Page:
E Market Briefing For Sunday, Jan. 27

Preface: I delayed this Daily, wanting to see progression, in efforts to contain the virus, even though I doubted we'd see any signs of that. President Xi described China as being in a 'very grave situation', and has restricted travel on Sunday even more; and that includes intercity movement from Beijing too.

Meanwhile the United States and Russia are chartering planes to fly their diplomats and personnel out; and there is no visibility regarding the severity or duration of this crisis. Of course I don't wish to be alarmist, just realistic and circumspect about this; or the extent to which it impacts markets, beyond already expected time for S&P's corrective phase.

So for sure, the market cannot be the top priority; but it's our area of focus; and we will. I believe it's essential because as the coronavirus spreads through Asia, not just China; it will affect the speed of recovery (can even derail it for now); the excessive price run-ups in certain groups, especially big-cap technology stocks that garnered the lions-share of investments by funds; and aside the alarm it causes, might even setback the Olympics, scheduled for Tokyo this Summer; unless this 'alarm' is met sufficiently quickly to quell the spread of the epidemic, and stop it short of being a pandemic.

This is clear uncertainty, and the market abhors uncertainty. So discretion will remain the better part of valor, irrespective of minor rebounds, and well, let's dig into this. Apologies as I'm certainly no doctor or epidemiologist, but I'll try to assess the core issues a bit, as I appreciate input from members (especially in Asia or recently there) who updated a bit of what's not widely report about the gravity of the situation.

Global pandemic fears - literally have the world holding its breath, while markets hold their breadth (slightly negatively on-balance). We've warned of what I termed a 'China Syndrome' virus for some time now, as likely expediting the S&P's pullback behavior looked for in this time-frame; and clearly the exponential growth of the epidemic gets full attention. For now it matters more than earnings, Impeachment or much else.

I'll touch on stocks of course; but we must recognize this may be what we termed a few days ago as a 'Black Swan' (exogenous event) of concern, beyond a technical 'check-back' for an overly-expensive S&P (many other stocks remain suppressed and are not so exposed as multinationals).  

For now let's go with 'WuFlu' to describe the flu, given origins in Wuhan, as you know. I'd rather not use China Syndrome; although sadly the virus will likely be at that epidemiological level within days, if not checked in an impossibly swift way. It was first identified about 3 weeks ago and China's response, while incredible 'now', was insufficient early-on. That's danger; and they know it. Dr. Read of Lancaster University in the UK provides at least an idea of how this could (but hopefully not) progress over time.  

On Friday a Doctor from John Hopkins made TV rounds in the US and of course that triggered more alarm (he had recent done a test). While we'd not question the multiplying factors; some of those are algorithmic-based, as was the SARS outbreak; and as you know the outcome was milder (of course for those not affected) on a 'global scale'. But we don't know that, yet; so we have to contemplate both optimal and theoretical progression as opposed to presumptions that it goes out of control globally; which it may well. Hence the fairly wide range of potential cases, and responses by authorities, as well as by markets; and certainly human behavior.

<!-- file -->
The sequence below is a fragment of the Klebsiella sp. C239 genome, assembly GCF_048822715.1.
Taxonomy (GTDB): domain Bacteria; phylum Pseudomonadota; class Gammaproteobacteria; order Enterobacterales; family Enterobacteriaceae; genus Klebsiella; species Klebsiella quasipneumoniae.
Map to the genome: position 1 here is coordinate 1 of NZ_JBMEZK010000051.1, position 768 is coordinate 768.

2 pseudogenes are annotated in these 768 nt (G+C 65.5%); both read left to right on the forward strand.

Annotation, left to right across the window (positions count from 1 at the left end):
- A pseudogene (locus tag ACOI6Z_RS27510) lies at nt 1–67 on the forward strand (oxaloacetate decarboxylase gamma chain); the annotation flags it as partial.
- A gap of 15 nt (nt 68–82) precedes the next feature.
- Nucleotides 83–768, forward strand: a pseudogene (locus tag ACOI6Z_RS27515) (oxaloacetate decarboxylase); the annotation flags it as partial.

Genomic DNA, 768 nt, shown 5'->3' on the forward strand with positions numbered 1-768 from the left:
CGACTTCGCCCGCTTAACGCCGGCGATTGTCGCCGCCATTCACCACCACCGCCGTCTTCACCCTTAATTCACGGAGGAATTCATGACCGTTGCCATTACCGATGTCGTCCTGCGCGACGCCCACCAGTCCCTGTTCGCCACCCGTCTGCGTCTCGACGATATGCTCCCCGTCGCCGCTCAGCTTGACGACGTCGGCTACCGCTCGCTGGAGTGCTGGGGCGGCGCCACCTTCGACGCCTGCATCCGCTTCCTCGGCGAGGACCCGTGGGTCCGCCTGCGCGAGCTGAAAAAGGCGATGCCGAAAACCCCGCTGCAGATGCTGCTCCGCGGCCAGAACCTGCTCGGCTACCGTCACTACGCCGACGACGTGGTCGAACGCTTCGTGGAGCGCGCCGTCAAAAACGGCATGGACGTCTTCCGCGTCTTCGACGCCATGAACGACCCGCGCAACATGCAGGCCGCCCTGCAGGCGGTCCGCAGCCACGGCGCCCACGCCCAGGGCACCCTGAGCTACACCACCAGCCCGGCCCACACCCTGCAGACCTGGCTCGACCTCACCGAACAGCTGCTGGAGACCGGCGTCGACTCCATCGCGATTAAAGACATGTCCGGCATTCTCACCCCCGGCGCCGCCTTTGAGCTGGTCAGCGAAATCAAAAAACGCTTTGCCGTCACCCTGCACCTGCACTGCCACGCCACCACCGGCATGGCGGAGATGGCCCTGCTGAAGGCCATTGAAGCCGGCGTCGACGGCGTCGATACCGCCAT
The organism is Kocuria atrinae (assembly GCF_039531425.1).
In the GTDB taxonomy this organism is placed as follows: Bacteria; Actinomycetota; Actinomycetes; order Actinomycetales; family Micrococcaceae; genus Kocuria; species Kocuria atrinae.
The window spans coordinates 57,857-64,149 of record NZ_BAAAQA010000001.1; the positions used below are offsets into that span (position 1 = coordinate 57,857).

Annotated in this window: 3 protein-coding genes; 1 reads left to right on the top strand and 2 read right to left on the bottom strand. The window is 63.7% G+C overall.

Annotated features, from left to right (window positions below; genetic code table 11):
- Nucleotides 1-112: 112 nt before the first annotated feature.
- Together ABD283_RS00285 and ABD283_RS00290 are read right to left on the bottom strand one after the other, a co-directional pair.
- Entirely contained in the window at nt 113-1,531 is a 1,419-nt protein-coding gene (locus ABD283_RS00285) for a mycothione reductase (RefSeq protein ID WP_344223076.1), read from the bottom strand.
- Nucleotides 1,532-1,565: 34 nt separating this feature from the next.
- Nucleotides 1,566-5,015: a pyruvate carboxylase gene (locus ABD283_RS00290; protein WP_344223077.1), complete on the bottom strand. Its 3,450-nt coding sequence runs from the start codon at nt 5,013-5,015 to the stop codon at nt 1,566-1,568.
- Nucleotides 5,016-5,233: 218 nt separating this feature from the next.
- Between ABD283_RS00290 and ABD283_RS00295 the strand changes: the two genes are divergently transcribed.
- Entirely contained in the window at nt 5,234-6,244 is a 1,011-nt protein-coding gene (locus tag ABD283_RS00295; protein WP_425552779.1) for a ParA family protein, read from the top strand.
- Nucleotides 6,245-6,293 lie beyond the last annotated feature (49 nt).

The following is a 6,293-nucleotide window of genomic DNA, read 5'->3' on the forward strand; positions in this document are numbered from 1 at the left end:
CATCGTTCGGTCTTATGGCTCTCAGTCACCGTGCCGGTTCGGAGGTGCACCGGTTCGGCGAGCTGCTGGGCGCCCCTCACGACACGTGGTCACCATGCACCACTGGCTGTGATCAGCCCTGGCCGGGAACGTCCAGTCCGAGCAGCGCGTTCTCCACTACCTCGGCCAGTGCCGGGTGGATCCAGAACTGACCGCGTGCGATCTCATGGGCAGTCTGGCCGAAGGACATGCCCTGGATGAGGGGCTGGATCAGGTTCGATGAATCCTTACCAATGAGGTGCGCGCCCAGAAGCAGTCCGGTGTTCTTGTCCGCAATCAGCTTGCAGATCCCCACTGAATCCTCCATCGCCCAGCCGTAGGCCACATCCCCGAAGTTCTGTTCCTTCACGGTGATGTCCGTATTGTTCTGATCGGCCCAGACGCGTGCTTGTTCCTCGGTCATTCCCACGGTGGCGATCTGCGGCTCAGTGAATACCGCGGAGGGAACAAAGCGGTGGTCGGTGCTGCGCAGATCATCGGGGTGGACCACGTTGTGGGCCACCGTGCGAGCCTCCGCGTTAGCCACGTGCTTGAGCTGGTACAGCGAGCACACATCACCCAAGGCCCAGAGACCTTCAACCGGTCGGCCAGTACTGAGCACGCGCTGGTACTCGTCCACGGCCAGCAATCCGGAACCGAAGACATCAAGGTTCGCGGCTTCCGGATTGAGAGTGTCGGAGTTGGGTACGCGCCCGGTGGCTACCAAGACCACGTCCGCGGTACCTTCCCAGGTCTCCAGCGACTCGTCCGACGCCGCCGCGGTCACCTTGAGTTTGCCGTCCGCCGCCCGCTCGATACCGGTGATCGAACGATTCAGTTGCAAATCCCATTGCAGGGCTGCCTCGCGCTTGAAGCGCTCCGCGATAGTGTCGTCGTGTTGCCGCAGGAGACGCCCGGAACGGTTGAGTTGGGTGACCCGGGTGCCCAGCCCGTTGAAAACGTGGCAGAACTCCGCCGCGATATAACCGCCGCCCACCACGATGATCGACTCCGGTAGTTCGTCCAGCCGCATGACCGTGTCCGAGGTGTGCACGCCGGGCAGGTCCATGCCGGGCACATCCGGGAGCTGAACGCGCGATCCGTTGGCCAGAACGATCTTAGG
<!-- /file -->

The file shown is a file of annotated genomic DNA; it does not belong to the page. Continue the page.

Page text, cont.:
So presuming historically (and hysterically) we are still in the early days of this outbreak; there is much uncertainty in both the outbreak's scale

as well as key epidemiological information regarding transmission. So for sure hope and efforts to deny Europe and the America's having to deal with anything approaching the scale of which China must contend with. At the same time as of now there are a few cases in France, Malaysia, UK and Australia; plus several suspicious beyond generally reported.  

However, the rapidity of the growth of cases (and reports of overwhelmed medical staffs, with videos of hospitals being suppressed or deleted from posts) since formal recognition of the outbreak, is much greater than that observed in outbreaks of either SARS or MERS, according to experts in the field. This is consistent with higher estimates of reproductive numbers for this outbreak compared to other emergent coronaviruses; hence we'll share the data that has been seen; not to be alarmist, but to confront it.

Bits & Bytes: reflects on a bifurcated market, with big-cap leaders mostly holding the Indexes at high levels, while investors exercise a modicum of caution pending not just ascertainment of the epidemic's extent, but also a corrective period we've identified 'anyway'; ideally within context of the overall uptrend (context is in-doubt 'if' the epidemic becomes pandemic).  

So let's just touch on a couple fairly normal issues this weekend; then I'll have some candid observations as well as the 'technical' range of risks.

One is AT&T (T) The technical pattern has been excellent, and bordering on a breakout to highs higher than seen in modern times. While traditionally it is perceived as a dividend play (and that's fine and welcome); clearly a view we've offered since recommending it over a year ago in the high 20s to 30 area; was for a 'total return' including capital appreciation based on being not just able to service huge debt incurred from the Time Warner or (mistake) DirecTV acquisitions; but the possible increase in multiple as or if it becomes perceived as a modern streaming integrated player too. We see it doing that; and also leveraging the power of its wireless network.

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